I Removed Dindy From The Play Store

Dindy was very useful to me and (probably) to a few hundreds of people around the world. I enjoyed mainly reading the good reviews it got and getting supportive emails from users. But the reality is that since Android 5 Google has been making its own steps into the Do Not Disturb game, and even more so in the next version, Android M.

The changes in Android 5 already made Dindy less useful, by not allowing developers to put the phone in real silent mode. If you weren’t careful about who you select as a favorite contact, that would clash with Dindy’s settings. Android 5.0 specifically has bugs that prevent Dindy from working properly at all, and I had to apologize for that to a couple of users. These bugs were fixed in 5.1.

In Android M, Google basically implemented Dindy, with the exception of automatic SMS replies and some extra customizations that I doubt anyone was using. That doesn’t seem to be enough to justify an investment for users in an app to manage Do Not Disturb modes, or for me to keep adapting the app to Google’s changes in every Android release.

The first version of Dindy worked on Android 1.5 and I’ve changed it continuously to work with newer versions of Android over the years. Recently, in its peak usage, Dindy had around 1200 installations globally. That’s a very low number. My guess is that only a few hundreds of those were actually using it.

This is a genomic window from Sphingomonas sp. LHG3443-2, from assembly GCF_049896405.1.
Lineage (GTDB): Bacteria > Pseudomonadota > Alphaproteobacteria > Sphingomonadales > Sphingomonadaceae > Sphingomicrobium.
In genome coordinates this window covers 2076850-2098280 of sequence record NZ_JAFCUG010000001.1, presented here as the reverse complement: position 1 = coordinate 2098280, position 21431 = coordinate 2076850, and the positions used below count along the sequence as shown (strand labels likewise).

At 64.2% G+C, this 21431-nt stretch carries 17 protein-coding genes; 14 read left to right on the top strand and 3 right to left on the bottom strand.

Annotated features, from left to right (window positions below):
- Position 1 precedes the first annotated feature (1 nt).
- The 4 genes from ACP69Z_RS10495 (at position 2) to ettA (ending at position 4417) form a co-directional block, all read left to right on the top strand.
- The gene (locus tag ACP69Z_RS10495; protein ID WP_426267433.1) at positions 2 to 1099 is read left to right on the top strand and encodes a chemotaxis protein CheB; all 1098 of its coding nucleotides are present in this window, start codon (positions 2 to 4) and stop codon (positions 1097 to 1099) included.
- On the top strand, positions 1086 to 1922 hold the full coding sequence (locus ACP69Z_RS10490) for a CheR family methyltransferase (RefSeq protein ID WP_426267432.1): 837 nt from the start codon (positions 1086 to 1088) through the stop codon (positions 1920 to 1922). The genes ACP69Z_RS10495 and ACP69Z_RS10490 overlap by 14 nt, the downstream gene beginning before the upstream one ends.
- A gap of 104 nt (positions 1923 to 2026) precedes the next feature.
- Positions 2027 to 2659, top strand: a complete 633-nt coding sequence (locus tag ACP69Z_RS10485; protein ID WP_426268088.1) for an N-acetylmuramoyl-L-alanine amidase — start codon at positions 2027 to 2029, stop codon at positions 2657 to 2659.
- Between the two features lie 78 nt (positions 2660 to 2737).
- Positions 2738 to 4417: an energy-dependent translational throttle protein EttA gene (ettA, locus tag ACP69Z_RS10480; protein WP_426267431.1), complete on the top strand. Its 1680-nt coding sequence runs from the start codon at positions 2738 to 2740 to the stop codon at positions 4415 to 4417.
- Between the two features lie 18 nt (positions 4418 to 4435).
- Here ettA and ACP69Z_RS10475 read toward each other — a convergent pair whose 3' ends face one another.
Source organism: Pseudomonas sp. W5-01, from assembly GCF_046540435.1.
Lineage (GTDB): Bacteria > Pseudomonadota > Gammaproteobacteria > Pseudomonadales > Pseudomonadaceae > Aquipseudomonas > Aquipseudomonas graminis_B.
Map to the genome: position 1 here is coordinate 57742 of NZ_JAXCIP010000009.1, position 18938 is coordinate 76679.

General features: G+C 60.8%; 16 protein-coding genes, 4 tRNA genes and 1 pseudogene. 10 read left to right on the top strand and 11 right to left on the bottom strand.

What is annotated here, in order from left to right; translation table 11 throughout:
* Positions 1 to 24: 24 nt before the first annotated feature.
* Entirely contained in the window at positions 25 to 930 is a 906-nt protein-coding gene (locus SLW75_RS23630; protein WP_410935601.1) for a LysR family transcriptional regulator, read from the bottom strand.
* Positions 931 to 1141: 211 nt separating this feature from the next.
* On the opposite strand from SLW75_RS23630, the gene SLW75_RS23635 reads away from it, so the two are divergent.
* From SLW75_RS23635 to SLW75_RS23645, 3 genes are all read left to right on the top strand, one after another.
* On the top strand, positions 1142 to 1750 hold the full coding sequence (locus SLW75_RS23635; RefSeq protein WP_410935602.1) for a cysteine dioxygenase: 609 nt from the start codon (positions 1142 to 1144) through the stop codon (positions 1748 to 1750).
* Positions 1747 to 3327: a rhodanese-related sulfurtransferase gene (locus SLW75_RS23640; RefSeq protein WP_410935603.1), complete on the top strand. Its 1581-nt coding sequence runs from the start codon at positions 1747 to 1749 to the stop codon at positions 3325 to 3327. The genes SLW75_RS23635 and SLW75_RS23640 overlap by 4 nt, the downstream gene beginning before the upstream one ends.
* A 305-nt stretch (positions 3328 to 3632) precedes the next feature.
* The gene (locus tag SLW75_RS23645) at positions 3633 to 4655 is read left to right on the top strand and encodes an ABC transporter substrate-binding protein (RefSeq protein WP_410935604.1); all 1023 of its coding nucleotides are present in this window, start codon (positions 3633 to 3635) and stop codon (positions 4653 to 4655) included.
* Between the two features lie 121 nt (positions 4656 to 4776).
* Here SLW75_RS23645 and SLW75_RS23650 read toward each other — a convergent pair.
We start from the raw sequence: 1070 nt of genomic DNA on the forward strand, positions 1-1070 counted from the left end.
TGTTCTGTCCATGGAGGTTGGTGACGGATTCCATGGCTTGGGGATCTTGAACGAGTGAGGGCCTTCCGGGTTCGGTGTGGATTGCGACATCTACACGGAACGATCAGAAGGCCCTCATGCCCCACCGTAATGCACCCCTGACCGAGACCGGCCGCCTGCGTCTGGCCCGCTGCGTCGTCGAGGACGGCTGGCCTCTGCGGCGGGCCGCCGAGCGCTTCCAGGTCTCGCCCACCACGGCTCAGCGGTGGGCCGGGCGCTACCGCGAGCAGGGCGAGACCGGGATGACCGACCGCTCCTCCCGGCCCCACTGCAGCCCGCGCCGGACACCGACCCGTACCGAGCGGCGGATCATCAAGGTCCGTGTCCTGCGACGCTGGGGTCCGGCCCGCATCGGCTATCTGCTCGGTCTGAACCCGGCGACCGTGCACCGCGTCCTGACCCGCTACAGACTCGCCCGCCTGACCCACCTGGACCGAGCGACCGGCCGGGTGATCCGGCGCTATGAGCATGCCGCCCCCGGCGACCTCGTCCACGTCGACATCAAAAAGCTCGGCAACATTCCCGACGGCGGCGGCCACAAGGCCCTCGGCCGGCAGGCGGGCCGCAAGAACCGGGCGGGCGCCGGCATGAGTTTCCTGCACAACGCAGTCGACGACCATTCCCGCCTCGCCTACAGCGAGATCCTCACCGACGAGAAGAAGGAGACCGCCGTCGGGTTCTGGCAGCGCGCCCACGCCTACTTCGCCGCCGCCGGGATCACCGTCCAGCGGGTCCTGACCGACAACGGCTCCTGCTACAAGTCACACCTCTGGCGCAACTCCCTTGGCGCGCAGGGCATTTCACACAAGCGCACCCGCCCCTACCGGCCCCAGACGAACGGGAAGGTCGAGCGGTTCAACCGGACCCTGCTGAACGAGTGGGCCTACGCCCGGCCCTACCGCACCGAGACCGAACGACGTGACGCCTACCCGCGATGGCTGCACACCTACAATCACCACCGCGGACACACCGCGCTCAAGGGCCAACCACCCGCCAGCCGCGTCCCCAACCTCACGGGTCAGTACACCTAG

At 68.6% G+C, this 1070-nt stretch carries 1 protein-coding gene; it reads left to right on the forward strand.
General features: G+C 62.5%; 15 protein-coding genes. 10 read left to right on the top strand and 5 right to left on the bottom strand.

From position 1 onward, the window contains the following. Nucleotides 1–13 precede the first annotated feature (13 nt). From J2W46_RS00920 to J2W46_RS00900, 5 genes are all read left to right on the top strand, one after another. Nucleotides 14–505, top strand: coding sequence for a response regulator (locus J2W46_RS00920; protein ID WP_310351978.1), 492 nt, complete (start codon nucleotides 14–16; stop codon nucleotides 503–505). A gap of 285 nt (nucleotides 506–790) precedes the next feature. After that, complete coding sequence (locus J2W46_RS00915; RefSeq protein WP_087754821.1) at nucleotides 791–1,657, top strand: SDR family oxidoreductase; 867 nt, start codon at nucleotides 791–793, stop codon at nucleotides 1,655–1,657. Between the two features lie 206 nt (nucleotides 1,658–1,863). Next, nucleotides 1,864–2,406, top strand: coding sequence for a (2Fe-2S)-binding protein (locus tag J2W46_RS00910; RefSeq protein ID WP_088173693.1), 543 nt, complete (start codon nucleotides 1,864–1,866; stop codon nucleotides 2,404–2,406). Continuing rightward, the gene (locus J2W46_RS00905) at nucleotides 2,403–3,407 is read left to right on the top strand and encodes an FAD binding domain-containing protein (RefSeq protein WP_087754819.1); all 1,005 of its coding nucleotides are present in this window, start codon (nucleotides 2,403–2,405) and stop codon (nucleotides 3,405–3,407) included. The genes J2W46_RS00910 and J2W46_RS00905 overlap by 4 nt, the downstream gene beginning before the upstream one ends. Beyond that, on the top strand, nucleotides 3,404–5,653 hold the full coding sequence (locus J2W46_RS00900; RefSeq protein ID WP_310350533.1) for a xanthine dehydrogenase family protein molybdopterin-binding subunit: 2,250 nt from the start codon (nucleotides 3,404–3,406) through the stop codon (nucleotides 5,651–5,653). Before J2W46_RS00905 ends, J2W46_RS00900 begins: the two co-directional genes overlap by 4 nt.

Unfortunately, Google still doesn’t get phone volume controls right. One thing that is very unclear is that if you want to switch the phone to vibrate, you should not lower the volume until it reaches vibrate mode. The result of doing that is lowering the phones ring volume to the minimum and then telling the phone that it should be on vibrate. If you have anyone important that you’d like to get past vibrate and ring, now your phone will ring in a very low volume. The correct way to switch to vibrate mode in stock Android 5+ is to click the volume button to see the volume controls and then tap the bell icon to switch to vibrate.

Apple got that right in the iPhone, by the way. Maybe Google will get it right in Android N.